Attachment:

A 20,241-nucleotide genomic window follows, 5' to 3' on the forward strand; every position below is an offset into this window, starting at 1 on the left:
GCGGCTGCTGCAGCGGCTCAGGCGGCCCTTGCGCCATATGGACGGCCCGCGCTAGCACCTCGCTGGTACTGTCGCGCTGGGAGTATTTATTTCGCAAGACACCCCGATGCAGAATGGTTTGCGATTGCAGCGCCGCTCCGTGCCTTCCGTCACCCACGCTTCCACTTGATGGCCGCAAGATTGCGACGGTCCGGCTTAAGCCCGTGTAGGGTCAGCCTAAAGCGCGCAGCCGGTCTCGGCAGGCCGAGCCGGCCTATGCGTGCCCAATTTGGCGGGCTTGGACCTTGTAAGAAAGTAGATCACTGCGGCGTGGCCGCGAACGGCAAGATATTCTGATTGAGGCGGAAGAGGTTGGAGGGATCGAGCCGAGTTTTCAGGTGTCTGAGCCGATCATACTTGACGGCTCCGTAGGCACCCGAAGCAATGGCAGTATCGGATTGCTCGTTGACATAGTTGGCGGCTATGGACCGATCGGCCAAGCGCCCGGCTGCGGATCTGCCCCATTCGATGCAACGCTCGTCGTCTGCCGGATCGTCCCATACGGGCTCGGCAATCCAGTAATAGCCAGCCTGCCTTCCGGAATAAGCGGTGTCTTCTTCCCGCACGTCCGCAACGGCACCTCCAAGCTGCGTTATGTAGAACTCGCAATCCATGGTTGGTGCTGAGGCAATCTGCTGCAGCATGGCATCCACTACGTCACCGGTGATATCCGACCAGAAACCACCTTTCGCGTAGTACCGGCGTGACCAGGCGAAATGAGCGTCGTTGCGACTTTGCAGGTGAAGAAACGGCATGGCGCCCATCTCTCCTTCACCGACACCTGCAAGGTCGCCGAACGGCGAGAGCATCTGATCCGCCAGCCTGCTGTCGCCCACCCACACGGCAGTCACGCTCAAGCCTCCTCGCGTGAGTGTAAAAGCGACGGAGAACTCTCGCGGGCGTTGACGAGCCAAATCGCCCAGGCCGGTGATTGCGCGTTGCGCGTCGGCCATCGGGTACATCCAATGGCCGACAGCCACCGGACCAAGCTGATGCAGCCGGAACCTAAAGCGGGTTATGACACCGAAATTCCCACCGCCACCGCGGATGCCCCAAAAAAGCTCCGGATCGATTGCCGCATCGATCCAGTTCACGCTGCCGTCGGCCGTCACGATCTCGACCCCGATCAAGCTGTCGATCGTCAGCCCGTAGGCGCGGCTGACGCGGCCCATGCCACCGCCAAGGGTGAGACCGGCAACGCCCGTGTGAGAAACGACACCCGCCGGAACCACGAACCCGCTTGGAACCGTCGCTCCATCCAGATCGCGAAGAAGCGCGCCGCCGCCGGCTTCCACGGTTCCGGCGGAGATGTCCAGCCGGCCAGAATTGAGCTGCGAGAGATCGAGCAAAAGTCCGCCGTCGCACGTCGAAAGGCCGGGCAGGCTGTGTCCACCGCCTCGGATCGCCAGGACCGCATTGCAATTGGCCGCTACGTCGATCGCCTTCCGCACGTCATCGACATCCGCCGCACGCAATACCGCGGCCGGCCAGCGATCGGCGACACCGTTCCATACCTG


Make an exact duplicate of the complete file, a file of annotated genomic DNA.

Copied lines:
A 20,241-nucleotide genomic window follows, 5' to 3' on the forward strand; every position below is an offset into this window, starting at 1 on the left:
GCGGCTGCTGCAGCGGCTCAGGCGGCCCTTGCGCCATATGGACGGCCCGCGCTAGCACCTCGCTGGTACTGTCGCGCTGGGAGTATTTATTTCGCAAGACACCCCGATGCAGAATGGTTTGCGATTGCAGCGCCGCTCCGTGCCTTCCGTCACCCACGCTTCCACTTGATGGCCGCAAGATTGCGACGGTCCGGCTTAAGCCCGTGTAGGGTCAGCCTAAAGCGCGCAGCCGGTCTCGGCAGGCCGAGCCGGCCTATGCGTGCCCAATTTGGCGGGCTTGGACCTTGTAAGAAAGTAGATCACTGCGGCGTGGCCGCGAACGGCAAGATATTCTGATTGAGGCGGAAGAGGTTGGAGGGATCGAGCCGAGTTTTCAGGTGTCTGAGCCGATCATACTTGACGGCTCCGTAGGCACCCGAAGCAATGGCAGTATCGGATTGCTCGTTGACATAGTTGGCGGCTATGGACCGATCGGCCAAGCGCCCGGCTGCGGATCTGCCCCATTCGATGCAACGCTCGTCGTCTGCCGGATCGTCCCATACGGGCTCGGCAATCCAGTAATAGCCAGCCTGCCTTCCGGAATAAGCGGTGTCTTCTTCCCGCACGTCCGCAACGGCACCTCCAAGCTGCGTTATGTAGAACTCGCAATCCATGGTTGGTGCTGAGGCAATCTGCTGCAGCATGGCATCCACTACGTCACCGGTGATATCCGACCAGAAACCACCTTTCGCGTAGTACCGGCGTGACCAGGCGAAATGAGCGTCGTTGCGACTTTGCAGGTGAAGAAACGGCATGGCGCCCATCTCTCCTTCACCGACACCTGCAAGGTCGCCGAACGGCGAGAGCATCTGATCCGCCAGCCTGCTGTCGCCCACCCACACGGCAGTCACGCTCAAGCCTCCTCGCGTGAGTGTAAAAGCGACGGAGAACTCTCGCGGGCGTTGACGAGCCAAATCGCCCAGGCCGGTGATTGCGCGTTGCGCGTCGGCCATCGGGTACATCCAATGGCCGACAGCCACCGGACCAAGCTGATGCAGCCGGAACCTAAAGCGGGTTATGACACCGAAATTCCCACCGCCACCGCGGATGCCCCAAAAAAGCTCCGGATCGATTGCCGCATCGATCCAGTTCACGCTGCCGTCGGCCGTCACGATCTCGACCCCGATCAAGCTGTCGATCGTCAGCCCGTAGGCGCGGCTGACGCGGCCCATGCCACCGCCAAGGGTGAGACCGGCAACGCCCGTGTGAGAAACGACACCCGCCGGAACCACGAACCCGCTTGGAACCGTCGCTCCATCCAGATCGCGAAGAAGCGCGCCGCCGCCGGCTTCCACGGTTCCGGCGGAGATGTCCAGCCGGCCAGAATTGAGCTGCGAGAGATCGAGCAAAAGTCCGCCGTCGCACGTCGAAAGGCCGGGCAGGCTGTGTCCACCGCCTCGGATCGCCAGGACCGCATTGCAATTGGCCGCTACGTCGATCGCCTTCCGCACGTCATCGACATCCGCCGCACGCAATACCGCGGCCGGCCAGCGATCGGCGACACCGTTCCATACCTG